Houses are getting bigger here, and often at the expense of human-scale properties that fit in neighborhoods. What do you think about this? Please vote.

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My colleague Gene Balk reports today that more than 1,500 houses were torn down in King County from 2012 to 2014 and replaced with a larger home. On average, the new house is twice the size of the one it replaced.

He writes, “On average, these teardowns are 1,546 square feet in size, while the new houses built in their place clock in at 3,219 square feet. More than 450 of the teardowns were replaced by a home at least three times larger. The greatest concentration of these is in Kirkland and Bellevue on the Eastside, and in North Seattle — especially Ballard and Phinney Ridge.”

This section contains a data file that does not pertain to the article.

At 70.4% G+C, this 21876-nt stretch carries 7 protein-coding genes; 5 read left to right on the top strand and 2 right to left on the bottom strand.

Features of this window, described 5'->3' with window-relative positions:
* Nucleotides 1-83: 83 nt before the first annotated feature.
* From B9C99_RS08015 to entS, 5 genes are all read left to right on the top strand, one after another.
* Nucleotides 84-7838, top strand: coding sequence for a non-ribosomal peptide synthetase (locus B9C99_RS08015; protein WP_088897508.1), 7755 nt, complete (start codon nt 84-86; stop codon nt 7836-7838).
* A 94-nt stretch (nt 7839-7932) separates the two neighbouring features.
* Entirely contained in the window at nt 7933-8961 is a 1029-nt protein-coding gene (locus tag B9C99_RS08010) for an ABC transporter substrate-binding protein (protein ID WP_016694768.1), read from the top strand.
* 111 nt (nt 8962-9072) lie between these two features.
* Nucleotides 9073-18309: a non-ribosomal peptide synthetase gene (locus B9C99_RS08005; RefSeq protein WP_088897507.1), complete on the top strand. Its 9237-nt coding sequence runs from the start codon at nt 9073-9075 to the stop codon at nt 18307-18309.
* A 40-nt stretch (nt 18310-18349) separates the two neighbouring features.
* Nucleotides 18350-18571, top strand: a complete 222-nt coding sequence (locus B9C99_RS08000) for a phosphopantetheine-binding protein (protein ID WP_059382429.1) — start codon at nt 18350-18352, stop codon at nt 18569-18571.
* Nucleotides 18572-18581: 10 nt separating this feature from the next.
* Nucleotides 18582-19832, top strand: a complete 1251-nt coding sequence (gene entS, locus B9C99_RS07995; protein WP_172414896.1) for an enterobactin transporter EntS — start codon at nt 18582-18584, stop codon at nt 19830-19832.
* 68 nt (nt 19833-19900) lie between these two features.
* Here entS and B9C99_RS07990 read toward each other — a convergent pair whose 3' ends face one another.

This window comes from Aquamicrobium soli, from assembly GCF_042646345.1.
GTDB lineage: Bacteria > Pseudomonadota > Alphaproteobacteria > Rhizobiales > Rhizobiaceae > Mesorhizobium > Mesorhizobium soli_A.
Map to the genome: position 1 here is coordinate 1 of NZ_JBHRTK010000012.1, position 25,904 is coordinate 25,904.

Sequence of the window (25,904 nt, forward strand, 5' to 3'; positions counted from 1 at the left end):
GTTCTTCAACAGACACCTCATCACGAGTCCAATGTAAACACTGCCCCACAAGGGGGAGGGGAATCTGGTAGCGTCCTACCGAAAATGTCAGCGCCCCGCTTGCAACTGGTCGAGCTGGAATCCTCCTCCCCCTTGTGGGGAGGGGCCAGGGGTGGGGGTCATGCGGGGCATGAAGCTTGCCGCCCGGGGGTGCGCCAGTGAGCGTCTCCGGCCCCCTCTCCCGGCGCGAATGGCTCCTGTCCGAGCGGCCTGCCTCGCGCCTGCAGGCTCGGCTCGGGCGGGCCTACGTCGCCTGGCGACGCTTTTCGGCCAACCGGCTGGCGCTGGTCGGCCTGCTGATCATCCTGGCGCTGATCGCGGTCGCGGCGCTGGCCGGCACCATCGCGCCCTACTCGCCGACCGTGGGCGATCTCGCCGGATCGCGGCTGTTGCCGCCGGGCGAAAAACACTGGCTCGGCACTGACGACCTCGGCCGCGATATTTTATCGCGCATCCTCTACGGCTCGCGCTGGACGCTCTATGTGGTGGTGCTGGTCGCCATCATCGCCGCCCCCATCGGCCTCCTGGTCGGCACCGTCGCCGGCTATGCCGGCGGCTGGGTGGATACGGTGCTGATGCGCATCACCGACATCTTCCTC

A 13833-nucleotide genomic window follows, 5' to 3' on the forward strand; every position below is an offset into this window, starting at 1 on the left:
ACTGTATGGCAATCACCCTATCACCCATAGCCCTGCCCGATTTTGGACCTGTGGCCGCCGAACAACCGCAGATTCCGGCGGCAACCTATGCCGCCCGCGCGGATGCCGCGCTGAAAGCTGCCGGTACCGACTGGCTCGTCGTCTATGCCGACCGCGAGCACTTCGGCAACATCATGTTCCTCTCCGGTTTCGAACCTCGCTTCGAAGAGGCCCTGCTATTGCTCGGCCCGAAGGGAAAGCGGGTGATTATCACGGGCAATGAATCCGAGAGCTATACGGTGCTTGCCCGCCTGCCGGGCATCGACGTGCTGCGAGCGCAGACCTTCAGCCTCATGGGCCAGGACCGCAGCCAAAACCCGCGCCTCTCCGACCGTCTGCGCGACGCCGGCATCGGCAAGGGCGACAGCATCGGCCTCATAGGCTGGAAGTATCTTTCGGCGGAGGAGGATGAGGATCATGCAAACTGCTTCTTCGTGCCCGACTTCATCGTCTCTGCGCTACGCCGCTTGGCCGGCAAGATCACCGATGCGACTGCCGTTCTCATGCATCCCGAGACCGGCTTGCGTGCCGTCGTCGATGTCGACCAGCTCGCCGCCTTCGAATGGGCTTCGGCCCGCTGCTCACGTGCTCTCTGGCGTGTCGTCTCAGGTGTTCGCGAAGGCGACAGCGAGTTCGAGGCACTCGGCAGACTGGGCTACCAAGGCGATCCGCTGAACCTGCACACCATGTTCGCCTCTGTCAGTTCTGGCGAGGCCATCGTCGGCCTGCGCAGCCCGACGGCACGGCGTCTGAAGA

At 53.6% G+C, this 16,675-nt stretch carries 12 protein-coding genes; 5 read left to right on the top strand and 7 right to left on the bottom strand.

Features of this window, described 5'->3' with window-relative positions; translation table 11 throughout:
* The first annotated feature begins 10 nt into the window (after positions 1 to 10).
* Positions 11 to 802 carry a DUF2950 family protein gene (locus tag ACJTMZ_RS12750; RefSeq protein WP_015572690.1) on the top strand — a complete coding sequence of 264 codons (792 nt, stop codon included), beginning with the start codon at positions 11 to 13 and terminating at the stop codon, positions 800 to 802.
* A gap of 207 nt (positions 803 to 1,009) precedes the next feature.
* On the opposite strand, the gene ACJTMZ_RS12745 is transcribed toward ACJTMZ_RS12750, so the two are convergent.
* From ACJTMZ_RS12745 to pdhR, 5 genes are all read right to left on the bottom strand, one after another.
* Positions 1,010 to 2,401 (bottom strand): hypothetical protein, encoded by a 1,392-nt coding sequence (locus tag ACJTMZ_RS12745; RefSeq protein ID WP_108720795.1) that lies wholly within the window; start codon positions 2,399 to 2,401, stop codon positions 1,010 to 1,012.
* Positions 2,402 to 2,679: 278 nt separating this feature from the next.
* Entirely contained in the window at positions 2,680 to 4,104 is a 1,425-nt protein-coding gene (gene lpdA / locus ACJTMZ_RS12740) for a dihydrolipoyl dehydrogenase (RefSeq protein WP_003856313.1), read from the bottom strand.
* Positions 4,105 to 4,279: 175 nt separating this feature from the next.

American houses have been getting larger. In 1973, the first year the Census Bureau measured, the median size was 1,660 square feet. Last year, it was 2,453 square feet. The average family has slightly fewer members.

Any thoughts?

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This Week’s Links:

The rise of anti-Black Friday branding | The Atlantic

A tax on carbon pollution can benefit business | Scientific American

The cost of redistributing wealth | Noah Smith

Trends in oil production | Econobrowser

Islamic State as hypermodern momentum traders | Tyler Cowen

The road to COP21 and beyond: A missing analysis of the Kyoto Protocol and its failure | Naked Capitalism


Today’s Econ Haiku:

Local retailers

Stock our authenticity

Apathy shelves them